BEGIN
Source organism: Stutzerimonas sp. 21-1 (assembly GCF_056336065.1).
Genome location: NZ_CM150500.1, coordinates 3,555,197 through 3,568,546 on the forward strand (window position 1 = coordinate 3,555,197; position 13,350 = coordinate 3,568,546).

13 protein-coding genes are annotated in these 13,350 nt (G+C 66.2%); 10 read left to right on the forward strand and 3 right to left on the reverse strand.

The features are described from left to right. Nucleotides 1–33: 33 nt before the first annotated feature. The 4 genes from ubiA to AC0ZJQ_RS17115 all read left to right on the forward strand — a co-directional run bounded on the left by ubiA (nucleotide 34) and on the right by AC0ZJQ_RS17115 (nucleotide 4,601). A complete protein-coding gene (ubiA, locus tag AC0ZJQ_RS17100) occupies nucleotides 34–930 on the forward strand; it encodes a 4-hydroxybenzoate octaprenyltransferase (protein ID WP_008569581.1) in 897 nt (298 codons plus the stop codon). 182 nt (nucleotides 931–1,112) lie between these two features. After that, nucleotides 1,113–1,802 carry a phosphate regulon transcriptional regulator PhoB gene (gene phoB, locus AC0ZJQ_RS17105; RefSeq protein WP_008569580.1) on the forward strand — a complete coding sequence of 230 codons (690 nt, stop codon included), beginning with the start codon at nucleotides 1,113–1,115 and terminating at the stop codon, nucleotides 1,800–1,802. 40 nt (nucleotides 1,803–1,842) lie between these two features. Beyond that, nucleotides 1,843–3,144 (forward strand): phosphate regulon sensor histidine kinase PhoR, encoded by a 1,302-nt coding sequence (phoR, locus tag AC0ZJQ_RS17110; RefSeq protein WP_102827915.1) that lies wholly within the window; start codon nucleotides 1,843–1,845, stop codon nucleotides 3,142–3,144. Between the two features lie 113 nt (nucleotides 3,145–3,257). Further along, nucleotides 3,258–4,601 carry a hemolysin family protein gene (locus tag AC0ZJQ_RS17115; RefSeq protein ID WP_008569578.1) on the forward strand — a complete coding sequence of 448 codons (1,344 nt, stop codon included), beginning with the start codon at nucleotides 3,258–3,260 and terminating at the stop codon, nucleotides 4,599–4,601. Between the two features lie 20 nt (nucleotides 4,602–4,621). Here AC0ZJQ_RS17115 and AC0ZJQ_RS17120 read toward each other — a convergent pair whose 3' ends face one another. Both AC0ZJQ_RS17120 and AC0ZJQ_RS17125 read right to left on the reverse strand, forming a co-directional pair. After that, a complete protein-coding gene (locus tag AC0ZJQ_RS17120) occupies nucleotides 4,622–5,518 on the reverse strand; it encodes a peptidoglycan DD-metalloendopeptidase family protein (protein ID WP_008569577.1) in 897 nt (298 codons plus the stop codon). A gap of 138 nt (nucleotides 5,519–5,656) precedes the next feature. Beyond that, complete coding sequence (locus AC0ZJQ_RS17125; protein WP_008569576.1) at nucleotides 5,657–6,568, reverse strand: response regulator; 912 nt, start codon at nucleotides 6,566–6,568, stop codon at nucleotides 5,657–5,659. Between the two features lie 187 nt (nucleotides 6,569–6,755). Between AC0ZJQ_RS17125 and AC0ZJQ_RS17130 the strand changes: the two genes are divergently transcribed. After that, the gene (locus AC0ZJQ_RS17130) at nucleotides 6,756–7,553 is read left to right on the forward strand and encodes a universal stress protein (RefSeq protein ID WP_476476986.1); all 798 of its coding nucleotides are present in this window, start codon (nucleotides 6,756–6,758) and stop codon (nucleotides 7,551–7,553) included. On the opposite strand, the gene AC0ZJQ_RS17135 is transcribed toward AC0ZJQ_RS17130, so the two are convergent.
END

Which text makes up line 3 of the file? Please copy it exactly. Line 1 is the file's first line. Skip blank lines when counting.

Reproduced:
13 protein-coding genes are annotated in these 13,350 nt (G+C 66.2%); 10 read left to right on the forward strand and 3 right to left on the reverse strand.